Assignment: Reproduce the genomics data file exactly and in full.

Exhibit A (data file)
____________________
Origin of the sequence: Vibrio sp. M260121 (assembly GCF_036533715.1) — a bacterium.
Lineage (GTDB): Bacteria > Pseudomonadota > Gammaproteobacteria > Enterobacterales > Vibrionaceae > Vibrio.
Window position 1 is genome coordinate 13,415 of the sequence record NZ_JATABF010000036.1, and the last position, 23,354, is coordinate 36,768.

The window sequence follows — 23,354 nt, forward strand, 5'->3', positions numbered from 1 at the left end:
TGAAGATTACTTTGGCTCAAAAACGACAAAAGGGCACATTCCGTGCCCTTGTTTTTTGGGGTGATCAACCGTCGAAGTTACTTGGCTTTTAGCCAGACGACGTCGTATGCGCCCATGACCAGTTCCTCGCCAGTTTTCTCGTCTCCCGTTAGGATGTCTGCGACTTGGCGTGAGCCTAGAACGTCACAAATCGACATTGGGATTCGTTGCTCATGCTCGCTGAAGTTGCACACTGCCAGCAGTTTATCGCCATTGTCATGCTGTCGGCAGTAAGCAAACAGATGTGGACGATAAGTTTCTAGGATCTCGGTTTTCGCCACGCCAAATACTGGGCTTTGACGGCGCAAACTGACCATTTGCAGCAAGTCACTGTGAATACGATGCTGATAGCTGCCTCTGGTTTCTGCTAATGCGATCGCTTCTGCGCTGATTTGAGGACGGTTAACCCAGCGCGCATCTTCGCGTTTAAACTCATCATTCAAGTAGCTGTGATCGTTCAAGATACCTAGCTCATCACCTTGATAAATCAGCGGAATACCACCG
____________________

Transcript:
Origin of the sequence: Vibrio sp. M260121 (assembly GCF_036533715.1) — a bacterium.
Lineage (GTDB): Bacteria > Pseudomonadota > Gammaproteobacteria > Enterobacterales > Vibrionaceae > Vibrio.
Window position 1 is genome coordinate 13,415 of the sequence record NZ_JATABF010000036.1, and the last position, 23,354, is coordinate 36,768.

The window sequence follows — 23,354 nt, forward strand, 5'->3', positions numbered from 1 at the left end:
TGAAGATTACTTTGGCTCAAAAACGACAAAAGGGCACATTCCGTGCCCTTGTTTTTTGGGGTGATCAACCGTCGAAGTTACTTGGCTTTTAGCCAGACGACGTCGTATGCGCCCATGACCAGTTCCTCGCCAGTTTTCTCGTCTCCCGTTAGGATGTCTGCGACTTGGCGTGAGCCTAGAACGTCACAAATCGACATTGGGATTCGTTGCTCATGCTCGCTGAAGTTGCACACTGCCAGCAGTTTATCGCCATTGTCATGCTGTCGGCAGTAAGCAAACAGATGTGGACGATAAGTTTCTAGGATCTCGGTTTTCGCCACGCCAAATACTGGGCTTTGACGGCGCAAACTGACCATTTGCAGCAAGTCACTGTGAATACGATGCTGATAGCTGCCTCTGGTTTCTGCTAATGCGATCGCTTCTGCGCTGATTTGAGGACGGTTAACCCAGCGCGCATCTTCGCGTTTAAACTCATCATTCAAGTAGCTGTGATCGTTCAAGATACCTAGCTCATCACCTTGATAAATCAGCGGAATACCACCG